Converted catcher Edman guides Gonzaga’s resurgence
Cameron Edman thought he was just helping out. Turns out, he may have created a career.
When Edman straps on his gear and runs behind home plate tonight for the Gonzaga Bulldogs, he’ll be following in the spike marks of a handful of outstanding catchers GU has produced in the past 10 years.
But none of them had a more roundabout road to success in baseball’s toughest position.
Edman grew up in Montana, where high school baseball is nonexistent and American Legion summer ball reigns. He spent his freshmen and sophomore years at Treasure Valley CC in out-of-the-way Ontario, Ore.
All the while he was an infielder – a good-hitting one, but an infielder nonetheless. That’s what he was when he came to GU three years ago. But during his redshirt season, the Zags needed a bullpen catcher, and Edman volunteered.
“I really didn’t think much about it,” Edman said. “I thought I was doing that just to help the team. I didn’t really work on much, I really didn’t watch (Tyson) Van Winkle, which I should have, unfortunately.”
Van Winkle, another in a long line of standout Gonzaga catchers (see sidebar), was finishing his career that season. After he left, coach Mark Machtolf was worried.
“We had a high need for a catcher,” he said.
So he asked Edman if he would give it a go. Looking to get into the lineup, Edman said yes.
Coming off an NCAA appearance, last year the Zags struggled to a 20-36 finish, with Edman catching about 75 percent of GU’s games. Unrefined, he had to battle behind the plate and at it.
“Last year I was kind of shoved into it,” Edman said. “With no experience, it was kind of learn on the fly.”
To improve, Edman worked over the offseason with Gonzaga Prep coach Brian Munhall, a former Zag and a long-time minor league catcher.
Munhall, who also played the outfield at Gonzaga, caught 432 games in seven years of minor league baseball, including two years in Triple-A for the Giants.
“He really knows what he’s talking about,” Edman said. “I wouldn’t be here if it wasn’t for him. … I was really able to get after it this off season with him.”
“He’s just one of the best workers we’ve ever had in our program,” Machtolf said of Edman. “He’s just worked, worked, worked.”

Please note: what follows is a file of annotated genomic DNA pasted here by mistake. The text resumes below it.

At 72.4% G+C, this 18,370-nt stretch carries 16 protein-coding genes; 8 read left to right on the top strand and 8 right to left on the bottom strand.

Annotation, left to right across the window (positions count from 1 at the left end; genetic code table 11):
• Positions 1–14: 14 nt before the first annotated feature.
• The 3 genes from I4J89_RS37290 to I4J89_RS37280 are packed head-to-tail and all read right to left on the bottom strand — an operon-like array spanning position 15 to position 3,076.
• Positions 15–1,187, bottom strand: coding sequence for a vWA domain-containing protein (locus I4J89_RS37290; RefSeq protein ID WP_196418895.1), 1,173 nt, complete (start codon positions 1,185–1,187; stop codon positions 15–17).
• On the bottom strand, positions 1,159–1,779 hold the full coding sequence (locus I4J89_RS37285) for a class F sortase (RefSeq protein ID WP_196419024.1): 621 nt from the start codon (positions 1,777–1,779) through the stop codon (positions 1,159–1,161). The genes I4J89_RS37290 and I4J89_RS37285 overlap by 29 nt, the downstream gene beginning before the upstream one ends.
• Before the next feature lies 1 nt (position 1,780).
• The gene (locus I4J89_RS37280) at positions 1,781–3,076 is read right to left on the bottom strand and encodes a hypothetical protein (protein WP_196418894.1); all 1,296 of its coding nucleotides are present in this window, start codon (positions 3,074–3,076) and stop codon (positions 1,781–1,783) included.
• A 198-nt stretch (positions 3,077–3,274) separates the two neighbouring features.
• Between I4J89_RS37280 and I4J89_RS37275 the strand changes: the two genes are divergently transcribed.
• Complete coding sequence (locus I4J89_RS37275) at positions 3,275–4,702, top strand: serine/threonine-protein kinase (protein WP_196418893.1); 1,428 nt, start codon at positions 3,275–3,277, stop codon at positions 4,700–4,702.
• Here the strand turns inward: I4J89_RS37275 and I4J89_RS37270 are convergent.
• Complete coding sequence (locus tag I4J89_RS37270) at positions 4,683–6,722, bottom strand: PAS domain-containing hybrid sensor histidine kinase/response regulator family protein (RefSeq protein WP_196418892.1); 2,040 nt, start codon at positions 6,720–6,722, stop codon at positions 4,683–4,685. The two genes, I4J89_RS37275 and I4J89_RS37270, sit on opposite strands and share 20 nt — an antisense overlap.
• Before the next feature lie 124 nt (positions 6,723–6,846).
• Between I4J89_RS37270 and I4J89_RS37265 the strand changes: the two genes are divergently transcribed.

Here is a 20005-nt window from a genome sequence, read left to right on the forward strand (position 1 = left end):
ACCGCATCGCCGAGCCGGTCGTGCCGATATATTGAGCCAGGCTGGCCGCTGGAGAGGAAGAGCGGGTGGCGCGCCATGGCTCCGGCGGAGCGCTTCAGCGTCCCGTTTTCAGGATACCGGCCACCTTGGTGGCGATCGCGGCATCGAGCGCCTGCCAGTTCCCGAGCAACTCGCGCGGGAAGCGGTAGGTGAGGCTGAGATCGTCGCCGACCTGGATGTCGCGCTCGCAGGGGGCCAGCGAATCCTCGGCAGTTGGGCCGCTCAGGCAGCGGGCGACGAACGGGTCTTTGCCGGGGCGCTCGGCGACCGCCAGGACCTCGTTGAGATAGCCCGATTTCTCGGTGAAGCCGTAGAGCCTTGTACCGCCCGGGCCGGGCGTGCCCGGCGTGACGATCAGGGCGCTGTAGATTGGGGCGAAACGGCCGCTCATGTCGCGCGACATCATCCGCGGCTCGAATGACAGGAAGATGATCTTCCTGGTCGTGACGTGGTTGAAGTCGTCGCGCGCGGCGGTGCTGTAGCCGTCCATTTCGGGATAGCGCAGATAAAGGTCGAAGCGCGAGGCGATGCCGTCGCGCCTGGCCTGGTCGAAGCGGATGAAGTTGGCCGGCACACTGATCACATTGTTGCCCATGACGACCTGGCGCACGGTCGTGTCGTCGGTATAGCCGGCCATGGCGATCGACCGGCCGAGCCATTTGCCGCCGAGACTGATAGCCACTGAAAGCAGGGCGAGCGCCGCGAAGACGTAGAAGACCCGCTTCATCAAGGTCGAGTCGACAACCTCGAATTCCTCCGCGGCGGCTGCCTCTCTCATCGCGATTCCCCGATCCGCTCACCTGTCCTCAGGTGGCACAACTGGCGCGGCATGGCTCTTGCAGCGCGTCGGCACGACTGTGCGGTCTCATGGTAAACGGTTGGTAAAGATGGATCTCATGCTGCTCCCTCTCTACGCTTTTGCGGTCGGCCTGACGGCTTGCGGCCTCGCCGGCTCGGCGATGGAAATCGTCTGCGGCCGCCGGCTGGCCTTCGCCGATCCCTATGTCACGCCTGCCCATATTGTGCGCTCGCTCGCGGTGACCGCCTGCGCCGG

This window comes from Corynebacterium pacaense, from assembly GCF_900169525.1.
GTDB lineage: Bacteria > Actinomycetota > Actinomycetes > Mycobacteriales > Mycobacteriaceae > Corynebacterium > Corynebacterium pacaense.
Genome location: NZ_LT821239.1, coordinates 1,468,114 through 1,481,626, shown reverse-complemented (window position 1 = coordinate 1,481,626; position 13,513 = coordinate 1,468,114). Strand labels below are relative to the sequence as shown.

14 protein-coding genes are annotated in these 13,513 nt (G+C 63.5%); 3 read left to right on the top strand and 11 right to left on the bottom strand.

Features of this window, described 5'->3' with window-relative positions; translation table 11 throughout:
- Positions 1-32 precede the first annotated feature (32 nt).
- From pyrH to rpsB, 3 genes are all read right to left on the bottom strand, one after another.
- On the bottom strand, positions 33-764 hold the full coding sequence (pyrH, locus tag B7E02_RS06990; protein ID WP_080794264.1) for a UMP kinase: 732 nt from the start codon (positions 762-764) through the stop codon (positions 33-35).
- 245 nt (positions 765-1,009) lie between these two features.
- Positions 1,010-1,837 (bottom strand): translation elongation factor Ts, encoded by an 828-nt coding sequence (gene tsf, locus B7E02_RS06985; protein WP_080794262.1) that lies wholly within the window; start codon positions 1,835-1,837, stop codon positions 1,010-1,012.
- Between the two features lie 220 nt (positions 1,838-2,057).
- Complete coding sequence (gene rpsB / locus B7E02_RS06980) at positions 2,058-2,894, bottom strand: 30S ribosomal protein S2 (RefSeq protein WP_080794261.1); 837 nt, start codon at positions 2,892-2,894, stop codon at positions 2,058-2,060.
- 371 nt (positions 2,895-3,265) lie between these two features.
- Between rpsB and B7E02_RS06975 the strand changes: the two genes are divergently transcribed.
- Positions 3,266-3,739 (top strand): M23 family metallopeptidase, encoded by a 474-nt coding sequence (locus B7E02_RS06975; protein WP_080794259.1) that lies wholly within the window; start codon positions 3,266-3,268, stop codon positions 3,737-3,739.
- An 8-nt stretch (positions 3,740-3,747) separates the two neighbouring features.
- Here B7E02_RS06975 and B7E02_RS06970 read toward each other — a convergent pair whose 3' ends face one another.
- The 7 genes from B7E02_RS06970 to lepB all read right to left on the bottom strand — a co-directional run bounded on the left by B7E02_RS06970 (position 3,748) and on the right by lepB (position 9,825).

And it’s paid off.
“Last year he was decent behind the dish, this year’s he’s been outstanding,” Machtolf said.
Edman not only handles the physical part of catching – receiving, throwing, blocking balls and the plate – he also had grown into the mental aspect, calling pitches for some of the GU pitchers, including closer Cody Martin (11 saves).
The Zags’ staff has improved immensely this year (Gonzaga is 31-17-1 and 14-4 in the West Coast Conference), with Machtolf praising the pitchers, Steve Bennett’s coaching and, yes, one other player.
“You also have to give the catcher credit,” Machtolf said. “He’s back there and he’s the one that’s getting it out of them, ultimately.”
Such praise is something Edman blocks just like another 54-foot curveball.
“I was thinking about this the other day,” he said. “With some of these guys it’s like playing a video game almost. You’re out there, it’s, ‘All right, we’re in this count, what do I want to throw here?’ No matter what I call, more times than not they execute it.”
As his defense has improved, so has his hitting. A .495 and .385 hitter in Legion and a .382 hitter as a sophomore at Treasure Valley, he hit just .254 last season.
Edman goes into this weekend’s three-game showdown for the WCC title with USF (29-22, 14-4) hitting .345, with nine home runs and 33 RBIs, all among the best in the conference.
“Just being here and being comfortable with the system,” he said of the reasons behind his success, “being comfortable with how the coaches teach you to hit, and being comfortable with my place at the school. That’s helped, being at ease with being here.
“And then I have a really small class load so I was able to get a lot of extra swings.”
Plus, the academic All-American – he graduated this month with a 3.62 grade point average in applied communications – has discovered a passion.
“I love it,” he said. “The thing I like the most about catching is I’m in every single play. I’m actually in charge of the game.”
Washington State ends the regular season this weekend in Los Angeles. Unlike the past couple of years, there is little to no chance the Cougars will be playing beyond this week.
Despite taking two of three from Oregon last weekend – and probably putting a stake in the Ducks’ postseason hopes – WSU’s 24-27 overall record, its 8-16 mark in the Pac-10 and an RPI of 71 means its run of NCAA appearances will stop at two.
But three wins this weekend against USC (24-29 overall and 12-12 in Pac-10 play under first-year head coach Frank Cruz) would get the Cougars back to .500 overall, which would mark the sixth time in coach Donnie Marbut’s seven years in Pullman they have at least broken even.
Redshirt sophomore first baseman Taylor Ard, the reigning Pac-10 player of the week, has a chance to improve on his .326 batting average and his Pac-10-leading 51 RBIs. He and right fielder Derek Jones are also tied for the conference home run lead with eight.